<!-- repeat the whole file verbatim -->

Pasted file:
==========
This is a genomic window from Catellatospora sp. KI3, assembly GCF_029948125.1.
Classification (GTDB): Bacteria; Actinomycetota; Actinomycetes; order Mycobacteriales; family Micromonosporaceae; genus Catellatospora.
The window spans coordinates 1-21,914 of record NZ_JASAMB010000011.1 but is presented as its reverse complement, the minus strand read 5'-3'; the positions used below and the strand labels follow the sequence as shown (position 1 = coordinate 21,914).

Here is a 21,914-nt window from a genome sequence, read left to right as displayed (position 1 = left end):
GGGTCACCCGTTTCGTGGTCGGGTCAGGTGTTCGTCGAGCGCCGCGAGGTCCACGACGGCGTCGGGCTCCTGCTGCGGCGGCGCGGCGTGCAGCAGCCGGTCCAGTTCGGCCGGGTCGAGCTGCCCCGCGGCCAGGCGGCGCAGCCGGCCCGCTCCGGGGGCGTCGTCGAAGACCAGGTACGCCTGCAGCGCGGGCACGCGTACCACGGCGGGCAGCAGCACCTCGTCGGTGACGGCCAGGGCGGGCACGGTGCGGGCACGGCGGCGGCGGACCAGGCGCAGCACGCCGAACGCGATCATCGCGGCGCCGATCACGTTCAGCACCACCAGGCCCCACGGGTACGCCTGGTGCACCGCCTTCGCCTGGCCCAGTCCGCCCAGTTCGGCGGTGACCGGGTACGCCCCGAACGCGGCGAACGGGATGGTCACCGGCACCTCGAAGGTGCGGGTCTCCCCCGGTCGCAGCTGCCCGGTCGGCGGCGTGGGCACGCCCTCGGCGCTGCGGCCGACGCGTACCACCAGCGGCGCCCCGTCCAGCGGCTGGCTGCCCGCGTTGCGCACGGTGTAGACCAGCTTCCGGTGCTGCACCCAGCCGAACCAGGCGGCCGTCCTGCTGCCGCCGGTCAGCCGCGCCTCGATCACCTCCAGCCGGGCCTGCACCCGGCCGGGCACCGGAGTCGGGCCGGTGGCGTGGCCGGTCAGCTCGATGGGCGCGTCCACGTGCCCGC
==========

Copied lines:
This is a genomic window from Catellatospora sp. KI3, assembly GCF_029948125.1.
Classification (GTDB): Bacteria; Actinomycetota; Actinomycetes; order Mycobacteriales; family Micromonosporaceae; genus Catellatospora.
The window spans coordinates 1-21,914 of record NZ_JASAMB010000011.1 but is presented as its reverse complement, the minus strand read 5'-3'; the positions used below and the strand labels follow the sequence as shown (position 1 = coordinate 21,914).

Here is a 21,914-nt window from a genome sequence, read left to right as displayed (position 1 = left end):
GGGTCACCCGTTTCGTGGTCGGGTCAGGTGTTCGTCGAGCGCCGCGAGGTCCACGACGGCGTCGGGCTCCTGCTGCGGCGGCGCGGCGTGCAGCAGCCGGTCCAGTTCGGCCGGGTCGAGCTGCCCCGCGGCCAGGCGGCGCAGCCGGCCCGCTCCGGGGGCGTCGTCGAAGACCAGGTACGCCTGCAGCGCGGGCACGCGTACCACGGCGGGCAGCAGCACCTCGTCGGTGACGGCCAGGGCGGGCACGGTGCGGGCACGGCGGCGGCGGACCAGGCGCAGCACGCCGAACGCGATCATCGCGGCGCCGATCACGTTCAGCACCACCAGGCCCCACGGGTACGCCTGGTGCACCGCCTTCGCCTGGCCCAGTCCGCCCAGTTCGGCGGTGACCGGGTACGCCCCGAACGCGGCGAACGGGATGGTCACCGGCACCTCGAAGGTGCGGGTCTCCCCCGGTCGCAGCTGCCCGGTCGGCGGCGTGGGCACGCCCTCGGCGCTGCGGCCGACGCGTACCACCAGCGGCGCCCCGTCCAGCGGCTGGCTGCCCGCGTTGCGCACGGTGTAGACCAGCTTCCGGTGCTGCACCCAGCCGAACCAGGCGGCCGTCCTGCTGCCGCCGGTCAGCCGCGCCTCGATCACCTCCAGCCGGGCCTGCACCCGGCCGGGCACCGGAGTCGGGCCGGTGGCGTGGCCGGTCAGCTCGATGGGCGCGTCCACGTGCCCGC